Wednesday, January 23, 2008

Need help with your resolutions?

You know; the ones to lose weight and exercise that you (and I) probably make every year, but fail to keep. Well, here's some additional incentive; doctors are finding, apparently, that type 2 (adult onset) diabetics who drop 10% or more of their weight are often cured of their diabetes. The study was about gastric banding, but others who managed to do this with diet were also cured.

Annoyed with the cost of medical care? Looks like a walk and a salad are your prescription.


pentamom said...

The information we've been pounded with over the last 10 or so years about Type II diabetes is yet another example of statistics being extrapolated downward to individuals without considering the actual details of cause and effect.

Case in point: every time I have to fill out a medical history or get an exam for life insurance, I have to put up with the look of concern on the face of the examiner when I reveal that I have two close relatives who have been diagnosed with Type II. (Incidentally, in both cases, the diagnosis got them off their backsides and while they wouldn't be reckoned "cured of diabetes" as in your article, but in both cases they were able to drastically cut their medicine within a few months of getting scared straight, and don't appeared to have suffered any serious effects of the disease, almost ten years out. So that bears out the findings of your article.)

Here's the thing, though: I simply don't believe that I am at particularly high risk for Type II, regardless of my "family history." In the first place, these two people were in my generation, but no one in previous generations except for one great-grandmother was ever diagnosed or suspected of being diabetic. More pertinently, before their diagnoses, those two were overweight couch potatoes with atrocious eating habits -- I'm not. I'm not in as good of shape as I ought to be, but I'm well within the desirable weight range and have always considered one of my primary job tasks as a mom to be providing good nutrition to the family.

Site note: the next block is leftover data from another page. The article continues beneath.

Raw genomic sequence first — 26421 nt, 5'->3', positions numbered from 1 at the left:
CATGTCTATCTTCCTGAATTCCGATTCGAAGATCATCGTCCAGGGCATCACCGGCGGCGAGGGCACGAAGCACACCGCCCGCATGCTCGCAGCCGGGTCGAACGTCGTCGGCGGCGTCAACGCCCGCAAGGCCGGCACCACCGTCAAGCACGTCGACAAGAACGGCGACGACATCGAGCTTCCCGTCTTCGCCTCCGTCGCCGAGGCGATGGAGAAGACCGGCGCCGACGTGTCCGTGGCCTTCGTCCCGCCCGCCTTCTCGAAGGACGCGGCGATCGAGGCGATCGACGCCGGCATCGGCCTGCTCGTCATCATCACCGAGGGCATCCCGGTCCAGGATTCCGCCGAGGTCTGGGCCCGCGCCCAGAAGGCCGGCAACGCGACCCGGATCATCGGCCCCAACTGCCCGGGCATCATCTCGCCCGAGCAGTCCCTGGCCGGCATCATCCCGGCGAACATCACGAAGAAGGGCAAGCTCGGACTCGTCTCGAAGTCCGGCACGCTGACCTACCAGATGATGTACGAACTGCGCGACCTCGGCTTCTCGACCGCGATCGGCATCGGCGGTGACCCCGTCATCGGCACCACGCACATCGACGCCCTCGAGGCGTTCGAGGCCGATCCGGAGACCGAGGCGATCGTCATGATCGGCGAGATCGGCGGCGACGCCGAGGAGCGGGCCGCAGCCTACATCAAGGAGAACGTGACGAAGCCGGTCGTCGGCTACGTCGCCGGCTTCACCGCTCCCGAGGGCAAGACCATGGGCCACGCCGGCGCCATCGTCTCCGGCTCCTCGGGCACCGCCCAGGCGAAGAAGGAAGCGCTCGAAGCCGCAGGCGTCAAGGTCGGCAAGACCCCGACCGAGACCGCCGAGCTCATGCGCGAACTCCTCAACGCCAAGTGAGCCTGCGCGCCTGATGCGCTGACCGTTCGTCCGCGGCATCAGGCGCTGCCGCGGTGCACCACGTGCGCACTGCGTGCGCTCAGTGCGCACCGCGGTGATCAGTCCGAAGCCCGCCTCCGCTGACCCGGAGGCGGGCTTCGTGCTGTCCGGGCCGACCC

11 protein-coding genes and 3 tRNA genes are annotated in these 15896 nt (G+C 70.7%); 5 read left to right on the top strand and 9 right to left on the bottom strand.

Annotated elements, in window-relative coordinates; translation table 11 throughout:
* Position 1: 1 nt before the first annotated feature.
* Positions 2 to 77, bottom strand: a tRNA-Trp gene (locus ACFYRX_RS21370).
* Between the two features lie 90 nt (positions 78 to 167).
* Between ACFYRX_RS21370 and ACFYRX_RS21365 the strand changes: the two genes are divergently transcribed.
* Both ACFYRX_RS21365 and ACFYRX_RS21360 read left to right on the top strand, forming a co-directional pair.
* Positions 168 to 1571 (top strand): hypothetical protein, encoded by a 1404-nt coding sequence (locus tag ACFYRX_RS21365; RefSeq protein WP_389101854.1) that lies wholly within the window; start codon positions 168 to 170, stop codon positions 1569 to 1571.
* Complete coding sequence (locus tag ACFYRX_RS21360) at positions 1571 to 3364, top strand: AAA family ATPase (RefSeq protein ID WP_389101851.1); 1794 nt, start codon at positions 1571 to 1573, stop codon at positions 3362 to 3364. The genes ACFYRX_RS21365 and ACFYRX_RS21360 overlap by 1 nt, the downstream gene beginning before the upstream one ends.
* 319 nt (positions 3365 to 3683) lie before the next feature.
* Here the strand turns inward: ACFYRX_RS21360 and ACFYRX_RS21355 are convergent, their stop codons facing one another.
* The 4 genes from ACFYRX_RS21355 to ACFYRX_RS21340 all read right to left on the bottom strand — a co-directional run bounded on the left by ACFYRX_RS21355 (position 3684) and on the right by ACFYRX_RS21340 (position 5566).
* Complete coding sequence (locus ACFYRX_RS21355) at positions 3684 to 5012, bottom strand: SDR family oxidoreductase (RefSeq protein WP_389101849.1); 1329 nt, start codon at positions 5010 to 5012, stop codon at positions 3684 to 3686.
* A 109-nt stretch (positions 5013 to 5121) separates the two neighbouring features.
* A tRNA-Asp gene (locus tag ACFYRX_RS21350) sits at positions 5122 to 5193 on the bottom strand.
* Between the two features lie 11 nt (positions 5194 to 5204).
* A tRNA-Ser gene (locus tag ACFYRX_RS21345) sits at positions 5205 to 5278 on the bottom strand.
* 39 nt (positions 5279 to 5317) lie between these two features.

So it frosts me that because some statistic out there somewhere says that relatives of Type II patients are at high risk for Type II, that means a thin, healthy middle aged woman with good eating habits and no significant multi-generational history of diabetes gets to be told that she is at high risk because she has two brothers who let themselves go between 25 and 50. "Don't they teach logic in these schools anymore?" ;-)

Bike Bubba said...

Well said. And in my experience, you can get a Ph.D. without ever darkening the door of a logic class. It shows in academia and elsewhere.